You might not know the name but you know the face. One of the most eccentric character actors in American cinema, he has had the rare distinction of working with everyone from James Dean and Elia Kazan (East of Eden) to Marlon Brando (The Wild One; One-Eyed Jacks) to Stanley Kubrick (The Killing; Paths of Glory) to John Cassavetes (Minnie and Moskowitz; The Killing of a Chinese Bookie) to The Monkees (their feature debut Head) to Mr. T, Bill Maher and Gary Busey in D.C. Cab. Let me add a few more to that already impressive filmography which includes appearing with Clark Gable (Across the Wide Missouri), Francis the Talking Mule (Francis in the Navy) and Shelley Winters and Debbie Reynolds (What’s the Matter With Helen?) and god knows who else. We’re talking about Timothy Carey and probably his greatest role is the one you’ve never seen – The World’s Greatest Sinner (1962). Continue reading
By the 1950s, the popularity of the Western genre was in decline and Hollywood studios tried to revitalize the once box office proof formula by trying everything from Technicolor and Cinemascope visual enhancements to hybrid novelties such as 1954’s Red Garters (a musical with stylized sets) and 1959’s Curse of the Undead (featuring a vampire gunslinger) to topical approaches that reflected a growing interest in psychology such as The Furies  and High Noon . Into the latter category falls The Halliday Brand , one of the more intense but least well known of the adult Westerns being produced in that era. Continue reading
A new kind of female protagonist emerged in the sixties who was free-spirited, independent, hedonistic and willing to exploit her beauty and charm for social advancement without being categorized as a typical prostitute. Audrey Hepburn certainly set the standard as the unconventional Holly Golightly in Breakfast at Tiffany’s (1961) but other famous examples include Julie Christie’s self-absorbed model in Darling (1965) and Genevieve Waite’s wide-eyed waif in Joanna (1968). Lesser known but a distinctly German variation on this prototype is 1966’s Playgirl (also known as That Woman in the U.S.) featuring Eva Renzi in her feature film debut. Continue reading
It sounds like someone’s LSD flashback. Frank Zappa, boxer Sonny Liston, Annette Funicello, female impersonator T.C. Jones, San Francisco’s legendary topless dancer Carol Doda and other cult celebrities appear in a movie co-scripted by Jack Nicholson and directed by Bob Rafelson (Five Easy Pieces, 1970) that showcases the TV-created pop band The Monkees in the leading roles, who in one scene play dandruff in Victor Mature’s hair. Entitled Head (1968), this Cuisinart-puree of pop culture infused with anti-establishment posturing and served up in the then-current style of a trippy experimental film could only have happened in the late sixties when Hollywood studios were in a try-anything phase to capture the rapidly receding youth market.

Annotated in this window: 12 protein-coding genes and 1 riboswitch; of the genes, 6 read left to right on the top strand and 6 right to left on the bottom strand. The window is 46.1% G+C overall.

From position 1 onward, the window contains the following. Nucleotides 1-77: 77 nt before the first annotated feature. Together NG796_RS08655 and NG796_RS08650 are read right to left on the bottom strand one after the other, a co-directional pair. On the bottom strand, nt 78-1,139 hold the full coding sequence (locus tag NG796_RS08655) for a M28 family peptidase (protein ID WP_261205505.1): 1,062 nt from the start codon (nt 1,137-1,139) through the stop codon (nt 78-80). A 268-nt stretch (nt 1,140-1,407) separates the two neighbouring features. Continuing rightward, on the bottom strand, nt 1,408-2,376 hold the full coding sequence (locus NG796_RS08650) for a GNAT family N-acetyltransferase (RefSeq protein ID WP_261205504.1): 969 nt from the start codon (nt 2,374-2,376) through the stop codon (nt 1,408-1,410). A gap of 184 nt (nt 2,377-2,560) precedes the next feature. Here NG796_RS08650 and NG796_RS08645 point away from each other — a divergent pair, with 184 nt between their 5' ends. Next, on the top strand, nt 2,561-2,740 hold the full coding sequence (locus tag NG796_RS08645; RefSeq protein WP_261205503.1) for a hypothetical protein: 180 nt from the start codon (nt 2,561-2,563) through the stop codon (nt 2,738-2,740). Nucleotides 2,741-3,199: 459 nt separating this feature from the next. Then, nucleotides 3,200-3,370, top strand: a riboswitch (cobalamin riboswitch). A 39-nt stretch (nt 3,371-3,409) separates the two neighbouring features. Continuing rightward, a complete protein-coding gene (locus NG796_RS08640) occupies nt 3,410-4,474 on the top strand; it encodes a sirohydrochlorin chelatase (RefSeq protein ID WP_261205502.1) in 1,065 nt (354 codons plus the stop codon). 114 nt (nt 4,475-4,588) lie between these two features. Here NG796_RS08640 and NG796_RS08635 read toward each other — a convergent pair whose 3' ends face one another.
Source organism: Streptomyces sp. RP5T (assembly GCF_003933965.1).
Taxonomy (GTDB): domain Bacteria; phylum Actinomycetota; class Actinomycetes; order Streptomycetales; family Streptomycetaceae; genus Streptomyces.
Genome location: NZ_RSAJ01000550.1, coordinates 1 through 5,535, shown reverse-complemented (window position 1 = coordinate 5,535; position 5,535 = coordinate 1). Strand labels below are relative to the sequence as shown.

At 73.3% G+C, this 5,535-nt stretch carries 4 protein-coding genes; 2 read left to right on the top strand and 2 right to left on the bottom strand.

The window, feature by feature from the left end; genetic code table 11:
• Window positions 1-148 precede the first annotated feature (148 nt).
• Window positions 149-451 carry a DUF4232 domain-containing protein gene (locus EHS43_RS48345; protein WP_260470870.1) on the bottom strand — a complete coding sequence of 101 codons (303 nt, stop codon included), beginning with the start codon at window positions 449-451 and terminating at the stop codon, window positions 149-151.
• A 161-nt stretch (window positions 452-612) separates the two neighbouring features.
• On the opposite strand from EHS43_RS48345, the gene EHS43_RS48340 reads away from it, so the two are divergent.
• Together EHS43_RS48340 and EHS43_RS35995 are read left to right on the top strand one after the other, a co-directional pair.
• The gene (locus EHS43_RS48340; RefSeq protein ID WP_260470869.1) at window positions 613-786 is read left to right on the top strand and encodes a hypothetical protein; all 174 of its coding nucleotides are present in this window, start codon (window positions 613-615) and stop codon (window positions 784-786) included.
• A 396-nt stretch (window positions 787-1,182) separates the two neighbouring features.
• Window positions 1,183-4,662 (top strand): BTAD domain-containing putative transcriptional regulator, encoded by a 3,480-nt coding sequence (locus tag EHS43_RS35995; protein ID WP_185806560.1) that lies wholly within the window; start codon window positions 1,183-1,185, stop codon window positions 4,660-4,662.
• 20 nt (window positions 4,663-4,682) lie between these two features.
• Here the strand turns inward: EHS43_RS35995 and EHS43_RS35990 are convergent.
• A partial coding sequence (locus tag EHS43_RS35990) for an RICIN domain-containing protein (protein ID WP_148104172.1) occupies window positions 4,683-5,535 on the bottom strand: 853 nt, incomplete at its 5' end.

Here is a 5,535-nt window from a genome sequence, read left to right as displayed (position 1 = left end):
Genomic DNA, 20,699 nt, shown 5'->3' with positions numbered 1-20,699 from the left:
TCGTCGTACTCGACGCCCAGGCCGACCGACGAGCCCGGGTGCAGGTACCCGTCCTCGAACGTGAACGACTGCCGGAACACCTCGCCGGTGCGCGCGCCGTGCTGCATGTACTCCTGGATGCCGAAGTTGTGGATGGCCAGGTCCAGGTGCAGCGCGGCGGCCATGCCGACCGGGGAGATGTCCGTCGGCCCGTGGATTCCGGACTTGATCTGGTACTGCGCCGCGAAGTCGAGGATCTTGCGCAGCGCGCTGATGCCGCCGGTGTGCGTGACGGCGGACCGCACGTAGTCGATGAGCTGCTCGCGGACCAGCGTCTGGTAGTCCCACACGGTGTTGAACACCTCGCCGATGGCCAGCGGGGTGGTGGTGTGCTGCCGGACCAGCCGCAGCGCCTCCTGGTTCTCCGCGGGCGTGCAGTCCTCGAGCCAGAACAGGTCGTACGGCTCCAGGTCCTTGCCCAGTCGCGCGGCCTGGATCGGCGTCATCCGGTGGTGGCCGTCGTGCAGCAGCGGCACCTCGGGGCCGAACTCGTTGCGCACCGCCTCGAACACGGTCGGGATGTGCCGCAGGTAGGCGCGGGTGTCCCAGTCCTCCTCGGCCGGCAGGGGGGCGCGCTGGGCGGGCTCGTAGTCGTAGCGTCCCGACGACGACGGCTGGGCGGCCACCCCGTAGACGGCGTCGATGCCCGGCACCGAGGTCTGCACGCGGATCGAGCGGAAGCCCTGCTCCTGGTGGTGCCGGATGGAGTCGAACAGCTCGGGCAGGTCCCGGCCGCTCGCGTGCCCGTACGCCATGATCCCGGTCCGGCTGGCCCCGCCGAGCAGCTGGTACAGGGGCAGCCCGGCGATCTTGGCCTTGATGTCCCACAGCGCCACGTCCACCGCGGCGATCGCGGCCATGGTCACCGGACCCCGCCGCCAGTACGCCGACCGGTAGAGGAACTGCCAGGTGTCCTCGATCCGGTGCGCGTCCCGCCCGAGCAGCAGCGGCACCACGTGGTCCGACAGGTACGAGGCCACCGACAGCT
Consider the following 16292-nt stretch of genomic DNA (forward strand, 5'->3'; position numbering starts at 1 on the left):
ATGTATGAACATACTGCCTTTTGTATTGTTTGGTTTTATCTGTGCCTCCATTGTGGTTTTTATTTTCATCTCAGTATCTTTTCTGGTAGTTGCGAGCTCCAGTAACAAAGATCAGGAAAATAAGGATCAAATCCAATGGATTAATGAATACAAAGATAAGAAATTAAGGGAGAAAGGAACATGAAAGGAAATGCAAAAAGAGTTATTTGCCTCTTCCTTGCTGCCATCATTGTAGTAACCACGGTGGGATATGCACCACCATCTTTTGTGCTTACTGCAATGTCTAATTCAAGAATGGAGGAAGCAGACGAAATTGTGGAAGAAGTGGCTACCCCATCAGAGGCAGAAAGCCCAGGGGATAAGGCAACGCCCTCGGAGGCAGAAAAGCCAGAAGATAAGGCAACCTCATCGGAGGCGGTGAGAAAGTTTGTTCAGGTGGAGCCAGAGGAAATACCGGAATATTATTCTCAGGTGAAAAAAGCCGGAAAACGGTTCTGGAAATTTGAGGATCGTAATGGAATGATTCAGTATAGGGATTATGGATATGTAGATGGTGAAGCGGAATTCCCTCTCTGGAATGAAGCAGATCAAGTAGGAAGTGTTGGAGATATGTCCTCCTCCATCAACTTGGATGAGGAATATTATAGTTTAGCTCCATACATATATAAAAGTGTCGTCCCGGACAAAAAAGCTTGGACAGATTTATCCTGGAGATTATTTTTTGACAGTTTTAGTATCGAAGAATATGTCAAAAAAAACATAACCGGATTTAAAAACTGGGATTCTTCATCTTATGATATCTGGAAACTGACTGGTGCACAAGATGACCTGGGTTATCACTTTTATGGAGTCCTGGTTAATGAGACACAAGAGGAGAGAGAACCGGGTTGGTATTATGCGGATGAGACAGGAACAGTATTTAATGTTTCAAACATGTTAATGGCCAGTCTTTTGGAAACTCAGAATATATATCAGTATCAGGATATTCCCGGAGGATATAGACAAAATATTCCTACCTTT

Horror films based on Jewish folklore and Talmudic literature are not that commonplace but one of the early classics of silent cinema was based on a 16th century tale of a rabbi, Judah Low ben Bezulel, who brought a hulking clay figure to life to protect the Jewish community from anti-Semitic forces. German director/actor Paul Wegener was so taken with the legend that he made three films based on it, a 1915 version, which only exists in fragments, a 1917 parody entitled The Golem and the Dancing Girl (now considered a lost film) and the 1920 version, which is the most famous. There were other remakes in later years, including Julien Duvivier’s 1936 sound version, but a new variation on the menacing title creature from the Israeli filmmaking team of Doron Paz and his brother Yoav, takes a decidedly different approach to the famous legend, courtesy of Ariel Cohen’s screenplay. Continue reading
What do you do for an encore when your directorial film debut becomes a critical and commercial hit? That was the problem Paul Mazursky was facing in 1969 after Bob and Carol and Ted and Alice became the talk of the New York Film Festival where it was the opening night feature. His follow-up film, Alex in Wonderland (1970), expresses this dilemma but, if critics attacked the film for being an overt homage to Federico Fellini, Mazursky took the Italian maestro’s original concept and made it his own in an often absurdist portrait of Hollywood in the late sixties-early seventies and his own role in – and out – of it. Continue reading
There have been many outstanding and critically acclaimed documentaries on the subject of jazz and jazz musicians over the years from Aram Avakian & Bert Stern’s Jazz on a Summer’s Day (1959) to Bruce Weber’s Let’s Get Lost (1988) and Jean Bach’s A Great Day in Harlem (1994). But what is surprising is the fact that until recently no filmmaker has attempted to document the importance of Blue Note Records and its importance in the advancement of this uniquely American, home grown music. Suddenly, we have two documentaries on the subject, Eric Friedler’s It Must Schwing! The Blue Note Story (2018) and Sophie Huber’s Blue Note Records: Beyond the Notes (2018), both of which are currently on the film festival circuit. Continue reading